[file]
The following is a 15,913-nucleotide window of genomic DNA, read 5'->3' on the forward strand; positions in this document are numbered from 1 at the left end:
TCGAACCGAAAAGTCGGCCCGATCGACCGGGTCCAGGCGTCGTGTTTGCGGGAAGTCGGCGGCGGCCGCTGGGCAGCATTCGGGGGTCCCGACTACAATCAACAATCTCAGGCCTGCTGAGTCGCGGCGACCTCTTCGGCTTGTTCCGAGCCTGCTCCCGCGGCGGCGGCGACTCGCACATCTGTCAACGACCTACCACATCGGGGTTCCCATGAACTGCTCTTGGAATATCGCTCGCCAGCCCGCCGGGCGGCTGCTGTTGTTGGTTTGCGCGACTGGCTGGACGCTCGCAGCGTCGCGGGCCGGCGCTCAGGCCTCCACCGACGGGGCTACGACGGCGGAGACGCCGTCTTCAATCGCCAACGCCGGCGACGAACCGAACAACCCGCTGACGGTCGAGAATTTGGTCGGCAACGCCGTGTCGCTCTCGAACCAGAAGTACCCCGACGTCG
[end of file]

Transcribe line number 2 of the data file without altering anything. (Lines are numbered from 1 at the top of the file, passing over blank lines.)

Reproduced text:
TCGAACCGAAAAGTCGGCCCGATCGACCGGGTCCAGGCGTCGTGTTTGCGGGAAGTCGGCGGCGGCCGCTGGGCAGCATTCGGGGGTCCCGACTACAATCAACAATCTCAGGCCTGCTGAGTCGCGGCGACCTCTTCGGCTTGTTCCGAGCCTGCTCCCGCGGCGGCGGCGACTCGCACATCTGTCAACGACCTACCACATCGGGGTTCCCATGAACTGCTCTTGGAATATCGCTCGCCAGCCCGCCGGGCGGCTGCTGTTGTTGGTTTGCGCGACTGGCTGGACGCTCGCAGCGTCGCGGGCCGGCGCTCAGGCCTCCACCGACGGGGCTACGACGGCGGAGACGCCGTCTTCAATCGCCAACGCCGGCGACGAACCGAACAACCCGCTGACGGTCGAGAATTTGGTCGGCAACGCCGTGTCGCTCTCGAACCAGAAGTACCCCGACGTCG